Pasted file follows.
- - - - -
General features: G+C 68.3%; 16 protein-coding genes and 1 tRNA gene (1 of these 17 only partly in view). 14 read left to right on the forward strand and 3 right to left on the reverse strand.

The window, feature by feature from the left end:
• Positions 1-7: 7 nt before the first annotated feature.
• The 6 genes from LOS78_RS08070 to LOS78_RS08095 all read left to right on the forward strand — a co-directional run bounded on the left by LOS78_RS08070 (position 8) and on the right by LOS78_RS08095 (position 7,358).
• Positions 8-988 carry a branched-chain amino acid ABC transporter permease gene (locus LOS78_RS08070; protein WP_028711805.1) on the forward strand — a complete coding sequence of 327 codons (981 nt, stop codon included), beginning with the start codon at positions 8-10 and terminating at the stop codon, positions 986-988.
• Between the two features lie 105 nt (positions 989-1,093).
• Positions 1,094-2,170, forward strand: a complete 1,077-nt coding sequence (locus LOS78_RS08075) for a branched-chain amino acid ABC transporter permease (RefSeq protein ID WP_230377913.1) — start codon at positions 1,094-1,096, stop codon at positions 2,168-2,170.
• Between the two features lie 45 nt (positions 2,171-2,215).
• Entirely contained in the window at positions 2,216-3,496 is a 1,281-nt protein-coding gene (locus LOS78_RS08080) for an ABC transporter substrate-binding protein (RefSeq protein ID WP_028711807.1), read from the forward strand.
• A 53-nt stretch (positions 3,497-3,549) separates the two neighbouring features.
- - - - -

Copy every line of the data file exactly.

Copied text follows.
General features: G+C 68.3%; 16 protein-coding genes and 1 tRNA gene (1 of these 17 only partly in view). 14 read left to right on the forward strand and 3 right to left on the reverse strand.

The window, feature by feature from the left end:
• Positions 1-7: 7 nt before the first annotated feature.
• The 6 genes from LOS78_RS08070 to LOS78_RS08095 all read left to right on the forward strand — a co-directional run bounded on the left by LOS78_RS08070 (position 8) and on the right by LOS78_RS08095 (position 7,358).
• Positions 8-988 carry a branched-chain amino acid ABC transporter permease gene (locus LOS78_RS08070; protein WP_028711805.1) on the forward strand — a complete coding sequence of 327 codons (981 nt, stop codon included), beginning with the start codon at positions 8-10 and terminating at the stop codon, positions 986-988.
• Between the two features lie 105 nt (positions 989-1,093).
• Positions 1,094-2,170, forward strand: a complete 1,077-nt coding sequence (locus LOS78_RS08075) for a branched-chain amino acid ABC transporter permease (RefSeq protein ID WP_230377913.1) — start codon at positions 1,094-1,096, stop codon at positions 2,168-2,170.
• Between the two features lie 45 nt (positions 2,171-2,215).
• Entirely contained in the window at positions 2,216-3,496 is a 1,281-nt protein-coding gene (locus LOS78_RS08080) for an ABC transporter substrate-binding protein (RefSeq protein ID WP_028711807.1), read from the forward strand.
• A 53-nt stretch (positions 3,497-3,549) separates the two neighbouring features.